September 13, 2007

Quick Secondary Feared by Ivy Foes

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If the saying “defense wins championships,” holds true, the Red should definitely be in contention for this year’s Ivy crown thanks to a stellar secondary.
With the return of four starters in the defensive backfield — including All-Ivy junior free safety Tim Bax — the back five of the team’s 4-2-5 defensive formation will be the backbone of this year’s squad.
The other starters include big-play defensive back and senior co-captain Colin Nash, senior whip safety Michael Boyd and junior strong safety Gus Krimm.
Especially with a return to a more blitzing style, the secondary will be left with a bigger responsibility.
“As long as we are in the right position, 95 percent of the time we are going to win the battle,” Boyd said.
“Last year we got away from blitzing, we are going to get back to it,” said head coach Jim Knowles ’87. “We will let our corners and safeties be one-on-one.”
After being one of the top defensive teams during Knowles’s first two years as head coach, the Red slipped a bit last year. With the quality play of the secondary, though, Cornell can go back to its blitzing style.
“I like the challenge,” Nash said. “We think of making plays and not getting beat.”
Nash was last year’s winner of the Stone Travel “Big Play” team award. The Fairport, N.Y., native easily became one of the top cover corners in the Ancient Eight, totaling a team-best three interceptions and nine passes defended.
Bax paced the group last year, emerging as one of the better defenders in the Ancient Eight. Bax recorded 57 tackles — with a team-best 7.5 tackles for loss.
The Red’s other safety, Krimm, proved to be a strong player last year after seeing limited action in his freshman campaign. The hard-hitting junior from Columbus, Ohio, ranked fourth on the team last year with 58 tackles — 41 of which were solo. Boyd, a three-year starter, finished second last year on the squad with 62 tackles, six tackles for loss, and four pass breakups.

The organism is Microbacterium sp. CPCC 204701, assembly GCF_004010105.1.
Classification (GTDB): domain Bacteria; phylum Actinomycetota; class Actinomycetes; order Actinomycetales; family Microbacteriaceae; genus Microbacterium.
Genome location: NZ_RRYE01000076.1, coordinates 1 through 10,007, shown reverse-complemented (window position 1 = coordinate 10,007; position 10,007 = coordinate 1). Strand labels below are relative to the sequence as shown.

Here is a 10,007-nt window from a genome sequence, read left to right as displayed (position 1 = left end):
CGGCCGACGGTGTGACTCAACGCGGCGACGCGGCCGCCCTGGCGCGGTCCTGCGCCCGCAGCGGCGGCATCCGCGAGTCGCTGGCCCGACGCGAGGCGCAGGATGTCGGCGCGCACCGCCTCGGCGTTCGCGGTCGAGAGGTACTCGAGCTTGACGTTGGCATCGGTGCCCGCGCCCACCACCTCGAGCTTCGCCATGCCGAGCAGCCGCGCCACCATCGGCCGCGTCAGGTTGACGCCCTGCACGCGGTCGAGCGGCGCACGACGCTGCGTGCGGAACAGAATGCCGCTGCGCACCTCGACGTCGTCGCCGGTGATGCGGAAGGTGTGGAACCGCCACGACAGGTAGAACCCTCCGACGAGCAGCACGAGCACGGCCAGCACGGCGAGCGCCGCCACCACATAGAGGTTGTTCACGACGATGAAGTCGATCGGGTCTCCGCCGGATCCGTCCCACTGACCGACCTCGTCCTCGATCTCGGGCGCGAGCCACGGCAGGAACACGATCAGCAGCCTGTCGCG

After spending last year on the field together, the talented group will have opposing coaches and quarterbacks constantly questioning their next play call.
“Last year was a transition year — we needed to gel,” Boyd said. “This year, everybody knows what we need to do.”
One chore the group has will be helping in the development of the other starting defensive back alongside Nash. With such accolades amongst the group of backs, the only wildcard seems to be the other cornerback position where sophomore Frank Morand and freshman Emani Fenton will be competing with each other for playing time.
“I try not to be too much of a coach to them … just a big brother type,” Nash said.
Last year, as a rookie, Morand totaled five tackles and a pass breakup in eight games. While Morand is penciled in as the current starter, there have also been rave reviews about the younger Fenton, despite his lack of experience.
“We think he’s going to be really good and turn out to be a big factor,” Knowles said.
“As far as I can tell, he still needs to mature,” Boyd said. “But I can tell he is going to be exceptional cover corner.”